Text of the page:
In 2008, Princeton published a Sustainability Plan highlighting three primary goals: reducing greenhouse gas emissions, resource conservation, and research, education and civic engagement. The Frick Chemistry Laboratory is the first project to which Princeton has applied its aspirational new sustainability guidance, making sustainability a key element of the project.
Mitigating the high energy demands for chemistry laboratories led the design efforts. Overall, lifecycle cost assessments were performed for six components of the building, covering energy (solar thermal heating, photovoltaics, atrium ventilation schemes, and fume hood types), water (rainwater collection and reuse) and façades (laboratory perimeter heating). The analyses considered the initial cost of implementing these technologies as well as the lifecycle costs over 50 years. The project achieved a 24% site energy cost reduction over ASHRAE 90.1, 2007.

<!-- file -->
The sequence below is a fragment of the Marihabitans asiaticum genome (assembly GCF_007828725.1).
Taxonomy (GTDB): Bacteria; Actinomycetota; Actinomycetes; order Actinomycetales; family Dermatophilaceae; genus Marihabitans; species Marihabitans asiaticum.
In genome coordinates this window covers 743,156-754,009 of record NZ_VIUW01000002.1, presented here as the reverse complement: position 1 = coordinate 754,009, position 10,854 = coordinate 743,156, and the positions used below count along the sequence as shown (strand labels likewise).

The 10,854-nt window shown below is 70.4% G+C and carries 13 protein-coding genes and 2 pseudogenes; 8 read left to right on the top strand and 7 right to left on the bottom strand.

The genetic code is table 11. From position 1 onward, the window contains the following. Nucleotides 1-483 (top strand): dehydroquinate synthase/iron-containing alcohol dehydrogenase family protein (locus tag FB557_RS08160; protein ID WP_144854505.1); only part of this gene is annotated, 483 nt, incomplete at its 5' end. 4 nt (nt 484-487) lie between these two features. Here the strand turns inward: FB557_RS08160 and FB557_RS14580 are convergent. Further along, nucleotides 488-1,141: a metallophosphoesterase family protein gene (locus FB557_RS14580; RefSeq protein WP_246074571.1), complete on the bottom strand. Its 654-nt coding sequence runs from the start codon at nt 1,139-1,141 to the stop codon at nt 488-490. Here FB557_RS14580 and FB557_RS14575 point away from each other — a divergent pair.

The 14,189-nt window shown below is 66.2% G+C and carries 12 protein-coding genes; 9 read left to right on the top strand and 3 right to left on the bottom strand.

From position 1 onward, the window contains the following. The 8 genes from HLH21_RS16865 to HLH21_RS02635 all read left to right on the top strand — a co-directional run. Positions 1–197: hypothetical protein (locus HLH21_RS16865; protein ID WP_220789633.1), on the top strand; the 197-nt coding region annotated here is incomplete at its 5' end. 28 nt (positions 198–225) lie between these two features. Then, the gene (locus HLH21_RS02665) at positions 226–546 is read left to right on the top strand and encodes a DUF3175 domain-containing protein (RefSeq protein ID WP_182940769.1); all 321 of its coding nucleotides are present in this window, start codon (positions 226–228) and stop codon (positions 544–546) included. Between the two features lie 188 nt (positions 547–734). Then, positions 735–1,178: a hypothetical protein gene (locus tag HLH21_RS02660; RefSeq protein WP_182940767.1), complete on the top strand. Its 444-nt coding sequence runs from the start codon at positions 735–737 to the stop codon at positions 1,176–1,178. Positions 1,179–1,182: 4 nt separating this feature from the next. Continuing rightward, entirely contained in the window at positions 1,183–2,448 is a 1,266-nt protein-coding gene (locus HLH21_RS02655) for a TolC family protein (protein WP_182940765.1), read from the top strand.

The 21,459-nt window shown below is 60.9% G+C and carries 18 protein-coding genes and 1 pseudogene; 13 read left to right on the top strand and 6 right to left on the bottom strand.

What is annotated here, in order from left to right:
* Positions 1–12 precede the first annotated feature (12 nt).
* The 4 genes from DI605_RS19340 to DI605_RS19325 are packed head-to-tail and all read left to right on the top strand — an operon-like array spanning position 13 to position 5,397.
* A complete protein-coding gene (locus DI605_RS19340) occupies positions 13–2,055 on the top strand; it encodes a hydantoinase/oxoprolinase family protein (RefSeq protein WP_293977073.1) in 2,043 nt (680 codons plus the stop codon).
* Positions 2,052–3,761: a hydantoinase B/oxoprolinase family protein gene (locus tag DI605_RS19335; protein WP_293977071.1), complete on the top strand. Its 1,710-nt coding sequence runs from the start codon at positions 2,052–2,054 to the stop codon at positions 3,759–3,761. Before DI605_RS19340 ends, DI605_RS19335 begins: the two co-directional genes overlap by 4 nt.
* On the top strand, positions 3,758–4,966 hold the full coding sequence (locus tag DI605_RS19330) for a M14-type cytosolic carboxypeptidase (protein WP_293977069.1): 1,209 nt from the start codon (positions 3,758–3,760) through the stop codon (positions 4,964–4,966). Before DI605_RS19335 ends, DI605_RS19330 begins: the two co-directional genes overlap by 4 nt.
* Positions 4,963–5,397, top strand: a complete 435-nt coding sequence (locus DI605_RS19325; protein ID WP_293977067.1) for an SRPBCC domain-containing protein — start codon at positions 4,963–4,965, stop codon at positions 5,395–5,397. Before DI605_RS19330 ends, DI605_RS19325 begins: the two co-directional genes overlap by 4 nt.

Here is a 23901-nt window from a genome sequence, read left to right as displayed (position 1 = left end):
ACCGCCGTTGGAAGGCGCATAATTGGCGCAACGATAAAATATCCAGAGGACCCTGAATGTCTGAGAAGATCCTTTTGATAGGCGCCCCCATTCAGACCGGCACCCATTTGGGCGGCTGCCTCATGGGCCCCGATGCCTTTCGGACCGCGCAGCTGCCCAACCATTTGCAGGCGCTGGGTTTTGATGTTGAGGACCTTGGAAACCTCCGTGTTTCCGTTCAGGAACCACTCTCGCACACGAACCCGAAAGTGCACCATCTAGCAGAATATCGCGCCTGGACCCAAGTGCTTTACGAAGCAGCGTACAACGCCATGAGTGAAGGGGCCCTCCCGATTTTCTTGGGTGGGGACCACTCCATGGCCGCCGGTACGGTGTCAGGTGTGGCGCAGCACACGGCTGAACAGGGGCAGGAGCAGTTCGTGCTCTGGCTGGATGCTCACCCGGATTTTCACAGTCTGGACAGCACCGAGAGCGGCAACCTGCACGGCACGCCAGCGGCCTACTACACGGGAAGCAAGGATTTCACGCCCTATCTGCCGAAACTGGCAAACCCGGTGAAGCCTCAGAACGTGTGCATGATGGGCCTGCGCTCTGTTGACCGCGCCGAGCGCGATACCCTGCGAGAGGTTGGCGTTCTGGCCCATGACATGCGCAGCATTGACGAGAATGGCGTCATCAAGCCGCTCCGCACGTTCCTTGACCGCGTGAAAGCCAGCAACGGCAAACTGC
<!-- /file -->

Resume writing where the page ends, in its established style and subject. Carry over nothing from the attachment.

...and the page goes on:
To help disseminate information to both occupants and visitors, a building dashboard is installed in the Taylor Commons displaying its sustainable and energy-saving features. Using a series of calculation algorithms based on measured data from the building management system (BMS), energy and other resource usage is tracked throughout the facility and displayed as a comparison to a conventionally designed and operated building. With it, the University intends to link all major new buildings to a campus-wide network to allow visitors to monitor and track the information across the campus.